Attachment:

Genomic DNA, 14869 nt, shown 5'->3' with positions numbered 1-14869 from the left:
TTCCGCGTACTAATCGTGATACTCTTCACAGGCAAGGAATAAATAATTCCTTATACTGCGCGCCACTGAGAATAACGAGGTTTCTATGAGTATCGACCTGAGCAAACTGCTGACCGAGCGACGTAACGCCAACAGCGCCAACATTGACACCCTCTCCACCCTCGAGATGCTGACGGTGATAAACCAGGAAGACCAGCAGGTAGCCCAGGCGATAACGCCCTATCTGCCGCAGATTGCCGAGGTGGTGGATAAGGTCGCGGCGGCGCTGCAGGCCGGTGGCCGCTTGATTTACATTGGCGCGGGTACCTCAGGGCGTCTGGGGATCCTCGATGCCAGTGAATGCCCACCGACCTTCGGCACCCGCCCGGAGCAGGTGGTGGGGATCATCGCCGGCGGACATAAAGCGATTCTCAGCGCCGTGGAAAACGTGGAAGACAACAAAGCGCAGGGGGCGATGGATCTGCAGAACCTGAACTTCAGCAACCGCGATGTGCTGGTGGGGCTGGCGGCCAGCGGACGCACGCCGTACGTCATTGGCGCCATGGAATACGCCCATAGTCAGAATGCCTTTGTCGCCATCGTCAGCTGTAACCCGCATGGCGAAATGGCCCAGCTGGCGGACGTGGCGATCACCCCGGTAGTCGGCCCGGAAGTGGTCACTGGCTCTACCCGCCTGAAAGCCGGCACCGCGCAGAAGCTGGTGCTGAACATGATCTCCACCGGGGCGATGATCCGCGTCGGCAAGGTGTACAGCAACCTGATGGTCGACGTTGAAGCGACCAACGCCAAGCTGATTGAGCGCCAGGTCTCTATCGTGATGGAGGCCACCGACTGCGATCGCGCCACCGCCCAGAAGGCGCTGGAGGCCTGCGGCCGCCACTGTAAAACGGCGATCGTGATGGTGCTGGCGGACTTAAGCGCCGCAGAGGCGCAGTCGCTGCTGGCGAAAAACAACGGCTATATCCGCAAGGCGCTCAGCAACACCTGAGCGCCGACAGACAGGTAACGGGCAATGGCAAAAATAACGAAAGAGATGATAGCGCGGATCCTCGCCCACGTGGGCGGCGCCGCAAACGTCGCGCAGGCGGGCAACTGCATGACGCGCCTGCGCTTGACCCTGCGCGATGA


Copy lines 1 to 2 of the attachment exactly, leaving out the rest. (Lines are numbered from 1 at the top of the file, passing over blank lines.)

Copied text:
Genomic DNA, 14869 nt, shown 5'->3' with positions numbered 1-14869 from the left:
TTCCGCGTACTAATCGTGATACTCTTCACAGGCAAGGAATAAATAATTCCTTATACTGCGCGCCACTGAGAATAACGAGGTTTCTATGAGTATCGACCTGAGCAAACTGCTGACCGAGCGACGTAACGCCAACAGCGCCAACATTGACACCCTCTCCACCCTCGAGATGCTGACGGTGATAAACCAGGAAGACCAGCAGGTAGCCCAGGCGATAACGCCCTATCTGCCGCAGATTGCCGAGGTGGTGGATAAGGTCGCGGCGGCGCTGCAGGCCGGTGGCCGCTTGATTTACATTGGCGCGGGTACCTCAGGGCGTCTGGGGATCCTCGATGCCAGTGAATGCCCACCGACCTTCGGCACCCGCCCGGAGCAGGTGGTGGGGATCATCGCCGGCGGACATAAAGCGATTCTCAGCGCCGTGGAAAACGTGGAAGACAACAAAGCGCAGGGGGCGATGGATCTGCAGAACCTGAACTTCAGCAACCGCGATGTGCTGGTGGGGCTGGCGGCCAGCGGACGCACGCCGTACGTCATTGGCGCCATGGAATACGCCCATAGTCAGAATGCCTTTGTCGCCATCGTCAGCTGTAACCCGCATGGCGAAATGGCCCAGCTGGCGGACGTGGCGATCACCCCGGTAGTCGGCCCGGAAGTGGTCACTGGCTCTACCCGCCTGAAAGCCGGCACCGCGCAGAAGCTGGTGCTGAACATGATCTCCACCGGGGCGATGATCCGCGTCGGCAAGGTGTACAGCAACCTGATGGTCGACGTTGAAGCGACCAACGCCAAGCTGATTGAGCGCCAGGTCTCTATCGTGATGGAGGCCACCGACTGCGATCGCGCCACCGCCCAGAAGGCGCTGGAGGCCTGCGGCCGCCACTGTAAAACGGCGATCGTGATGGTGCTGGCGGACTTAAGCGCCGCAGAGGCGCAGTCGCTGCTGGCGAAAAACAACGGCTATATCCGCAAGGCGCTCAGCAACACCTGAGCGCCGACAGACAGGTAACGGGCAATGGCAAAAATAACGAAAGAGATGATAGCGCGGATCCTCGCCCACGTGGGCGGCGCCGCAAACGTCGCGCAGGCGGGCAACTGCATGACGCGCCTGCGCTTGACCCTGCGCGATGA